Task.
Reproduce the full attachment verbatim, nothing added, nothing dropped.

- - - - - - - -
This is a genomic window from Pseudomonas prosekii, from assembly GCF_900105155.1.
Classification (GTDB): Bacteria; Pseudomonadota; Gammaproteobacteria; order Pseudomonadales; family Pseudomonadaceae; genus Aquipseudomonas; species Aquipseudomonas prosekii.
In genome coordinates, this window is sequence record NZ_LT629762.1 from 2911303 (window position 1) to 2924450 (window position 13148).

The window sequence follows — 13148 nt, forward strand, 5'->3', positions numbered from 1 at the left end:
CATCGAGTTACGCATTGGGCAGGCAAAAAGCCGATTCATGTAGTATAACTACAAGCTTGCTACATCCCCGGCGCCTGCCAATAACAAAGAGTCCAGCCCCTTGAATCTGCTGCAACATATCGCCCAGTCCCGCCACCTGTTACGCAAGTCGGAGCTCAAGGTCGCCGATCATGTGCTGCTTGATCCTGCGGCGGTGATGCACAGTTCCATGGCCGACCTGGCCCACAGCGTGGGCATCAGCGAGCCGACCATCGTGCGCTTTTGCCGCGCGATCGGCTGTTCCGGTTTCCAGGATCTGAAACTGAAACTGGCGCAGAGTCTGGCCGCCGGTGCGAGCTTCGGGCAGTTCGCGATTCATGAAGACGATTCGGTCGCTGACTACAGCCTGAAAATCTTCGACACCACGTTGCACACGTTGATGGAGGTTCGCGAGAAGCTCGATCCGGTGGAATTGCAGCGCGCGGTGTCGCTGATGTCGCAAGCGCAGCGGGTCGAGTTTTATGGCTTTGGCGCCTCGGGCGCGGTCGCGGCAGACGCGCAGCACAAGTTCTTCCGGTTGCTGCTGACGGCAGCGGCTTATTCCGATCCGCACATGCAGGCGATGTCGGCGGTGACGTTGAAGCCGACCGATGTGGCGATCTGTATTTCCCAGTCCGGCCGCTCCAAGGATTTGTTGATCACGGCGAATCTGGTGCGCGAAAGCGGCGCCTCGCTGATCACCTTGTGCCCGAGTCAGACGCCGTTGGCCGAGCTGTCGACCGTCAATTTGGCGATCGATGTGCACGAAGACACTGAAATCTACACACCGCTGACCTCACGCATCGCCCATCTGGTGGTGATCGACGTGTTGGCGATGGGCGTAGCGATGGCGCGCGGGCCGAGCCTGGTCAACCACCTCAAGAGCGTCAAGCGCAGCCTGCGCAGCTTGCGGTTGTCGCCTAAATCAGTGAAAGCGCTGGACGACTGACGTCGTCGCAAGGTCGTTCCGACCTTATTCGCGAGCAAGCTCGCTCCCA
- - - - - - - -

This is a genomic window from Pseudomonas prosekii, from assembly GCF_900105155.1.
Classification (GTDB): Bacteria; Pseudomonadota; Gammaproteobacteria; order Pseudomonadales; family Pseudomonadaceae; genus Aquipseudomonas; species Aquipseudomonas prosekii.
In genome coordinates, this window is sequence record NZ_LT629762.1 from 2911303 (window position 1) to 2924450 (window position 13148).

The window sequence follows — 13148 nt, forward strand, 5'->3', positions numbered from 1 at the left end:
CATCGAGTTACGCATTGGGCAGGCAAAAAGCCGATTCATGTAGTATAACTACAAGCTTGCTACATCCCCGGCGCCTGCCAATAACAAAGAGTCCAGCCCCTTGAATCTGCTGCAACATATCGCCCAGTCCCGCCACCTGTTACGCAAGTCGGAGCTCAAGGTCGCCGATCATGTGCTGCTTGATCCTGCGGCGGTGATGCACAGTTCCATGGCCGACCTGGCCCACAGCGTGGGCATCAGCGAGCCGACCATCGTGCGCTTTTGCCGCGCGATCGGCTGTTCCGGTTTCCAGGATCTGAAACTGAAACTGGCGCAGAGTCTGGCCGCCGGTGCGAGCTTCGGGCAGTTCGCGATTCATGAAGACGATTCGGTCGCTGACTACAGCCTGAAAATCTTCGACACCACGTTGCACACGTTGATGGAGGTTCGCGAGAAGCTCGATCCGGTGGAATTGCAGCGCGCGGTGTCGCTGATGTCGCAAGCGCAGCGGGTCGAGTTTTATGGCTTTGGCGCCTCGGGCGCGGTCGCGGCAGACGCGCAGCACAAGTTCTTCCGGTTGCTGCTGACGGCAGCGGCTTATTCCGATCCGCACATGCAGGCGATGTCGGCGGTGACGTTGAAGCCGACCGATGTGGCGATCTGTATTTCCCAGTCCGGCCGCTCCAAGGATTTGTTGATCACGGCGAATCTGGTGCGCGAAAGCGGCGCCTCGCTGATCACCTTGTGCCCGAGTCAGACGCCGTTGGCCGAGCTGTCGACCGTCAATTTGGCGATCGATGTGCACGAAGACACTGAAATCTACACACCGCTGACCTCACGCATCGCCCATCTGGTGGTGATCGACGTGTTGGCGATGGGCGTAGCGATGGCGCGCGGGCCGAGCCTGGTCAACCACCTCAAGAGCGTCAAGCGCAGCCTGCGCAGCTTGCGGTTGTCGCCTAAATCAGTGAAAGCGCTGGACGACTGACGTCGTCGCAAGGTCGTTCCGACCTTATTCGCGAGCAAGCTCGCTCCCA